UA Engineering Researchers Unite to Save Precious Time in Medical Emergencies

 Picture of Dr. Wu and Dr. Jensen

(From left to right: Dr. Jingxian Wu and Dr.  Morten Jensen)

Two University of Arkansas engineering professors are combining their fields of expertise to create new technology that will help doctors detect and measure blood volume, a vital piece of information when treating trauma victims or patients unable to communicate, including infants or wounded soldiers on a battlefield.

Jingxian Wu, associate professor of electrical engineering, and Morten Jensen, associate professor of biomedical engineering, are working to better equip doctors to quickly detect the life-threatening effects of dehydration and blood loss.

The researchers are working to address hypovolemia, a condition where the body doesn’t have enough fluid in the bloodstream, which can be caused by illness or an accident where a person loses too much blood.

Wu and Jensen’s research focuses on pediatric and severely wounded patients, who are unable to communicate. The goal is to create a new technology that can use peripheral venous pressure waveforms to detect blood volume faster and more accurately than current technology.

Typically, when a hypovolemic patient arrives at the hospital, doctors aren't able to determine the amount of blood loss, so they insert a venous line to provide fluid as a precaution.

“They start giving fluid because it’s the safe thing to do,” Jensen said. “But research has shown that too much fluid in the bloodstream can have the opposite effect and render the heart’s pumping inefficient, which is a very dangerous situation.” 

Figuring out how much fluid a patient needs requires lab tests, which can be time-consuming, costing clinicians precious minutes during a critical phase of treatment.

“We don’t know what their status is, so we need to do lab tests to figure out fluid levels so the clinician can decide how much fluid they should give to the patient,” Jensen said. “Looking at the volume of blood is something that can be measured in multiple ways, but we are trying to do it in a way that is minimally invasive and possible with the equipment that first responders have available.”

Wu and Jensen’s technology would allow clinicians to read the patients' blood volume right at that crucial moment.

The technology rests on the mechanistic background for the signal changes when a person loses volume.  Wu said the team plans to conduct tests in a controlled environment, and will then branch into broader applications.

“Once we have some excellent results in the lab and we know it works well under a controlled environment – we hope to move on to the next step,” Wu said.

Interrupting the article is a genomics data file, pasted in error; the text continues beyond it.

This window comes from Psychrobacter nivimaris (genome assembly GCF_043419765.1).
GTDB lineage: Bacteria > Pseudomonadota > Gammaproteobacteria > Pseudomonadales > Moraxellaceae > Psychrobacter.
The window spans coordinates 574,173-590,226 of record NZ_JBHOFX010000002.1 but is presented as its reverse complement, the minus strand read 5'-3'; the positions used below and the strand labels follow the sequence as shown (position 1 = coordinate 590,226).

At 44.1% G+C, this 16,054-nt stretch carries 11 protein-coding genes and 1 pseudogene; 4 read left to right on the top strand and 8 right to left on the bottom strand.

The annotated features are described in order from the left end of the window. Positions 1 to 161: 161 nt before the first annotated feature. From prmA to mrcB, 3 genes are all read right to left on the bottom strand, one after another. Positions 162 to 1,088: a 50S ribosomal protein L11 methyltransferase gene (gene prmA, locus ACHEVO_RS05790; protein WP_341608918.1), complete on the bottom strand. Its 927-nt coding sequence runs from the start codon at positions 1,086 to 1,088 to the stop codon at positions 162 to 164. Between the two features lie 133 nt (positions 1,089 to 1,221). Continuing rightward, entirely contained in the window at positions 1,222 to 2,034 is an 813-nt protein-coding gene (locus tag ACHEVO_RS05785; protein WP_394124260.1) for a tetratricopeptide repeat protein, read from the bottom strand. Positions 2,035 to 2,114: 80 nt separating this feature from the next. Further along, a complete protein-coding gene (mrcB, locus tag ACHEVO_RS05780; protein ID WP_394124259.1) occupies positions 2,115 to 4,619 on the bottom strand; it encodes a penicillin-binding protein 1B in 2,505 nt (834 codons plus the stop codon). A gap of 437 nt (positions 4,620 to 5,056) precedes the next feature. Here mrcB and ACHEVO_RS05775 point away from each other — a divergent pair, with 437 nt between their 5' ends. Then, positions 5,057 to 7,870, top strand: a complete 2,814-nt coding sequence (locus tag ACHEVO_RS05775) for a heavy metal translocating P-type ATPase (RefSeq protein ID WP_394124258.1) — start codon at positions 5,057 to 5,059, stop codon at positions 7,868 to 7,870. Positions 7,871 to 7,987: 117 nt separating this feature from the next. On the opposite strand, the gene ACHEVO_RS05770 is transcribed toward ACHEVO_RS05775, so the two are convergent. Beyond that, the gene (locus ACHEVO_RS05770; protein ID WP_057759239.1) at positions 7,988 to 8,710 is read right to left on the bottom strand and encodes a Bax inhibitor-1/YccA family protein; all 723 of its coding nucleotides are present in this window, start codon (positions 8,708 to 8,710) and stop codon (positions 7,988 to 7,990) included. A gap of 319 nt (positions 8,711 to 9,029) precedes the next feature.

Jensen and Wu said they hope to one day provide the technology to first responders because they’re the first on the scene.

Wu will work on developing a machine learning and statistical signal processing algorithms for volume status assessments with both experimental and clinical input data from Jensen and colleagues at the University of Arkansas for Medical Sciences.

“We want to develop something that can work fast - the gold standard assessment is to obtain the information with lab tests, but it takes a lot of time to get the results back, and results can typically not be obtained by first responders, “Wu said. “It could be too late for a patient.”

In order to create this new technology, aimed to measure a patient’s volume in seconds while receiving the most accurate results back, Jensen and Wu will work with researchers like Hanna Jensen, a clinical assistant professor of biomedical engineering. She also serves as the Associate Director of Clinical Research for the Level 1 Trauma Team at the University of Arkansas for Medical Sciences.

For Hanna Jensen, the technology has critical clinical implications.

Picture of Hanna Jensen  "Fast and accurate volume status assessment is critical in most trauma situations,” she said.

  With the information obtained from the signal processing algorithms, the team hopes to create   technology that will sit either alongside an IV line to measure the blood volume or inside a vein.

  For both Wu and Morten Jensen, the collaboration has been key to progress.

  “The coupling between biomedical and electrical engineering is a strong setup,” Morten Jensen said. “Our   work complements each other and where our expertise intersects  is where the  foundation of discovery   appears.”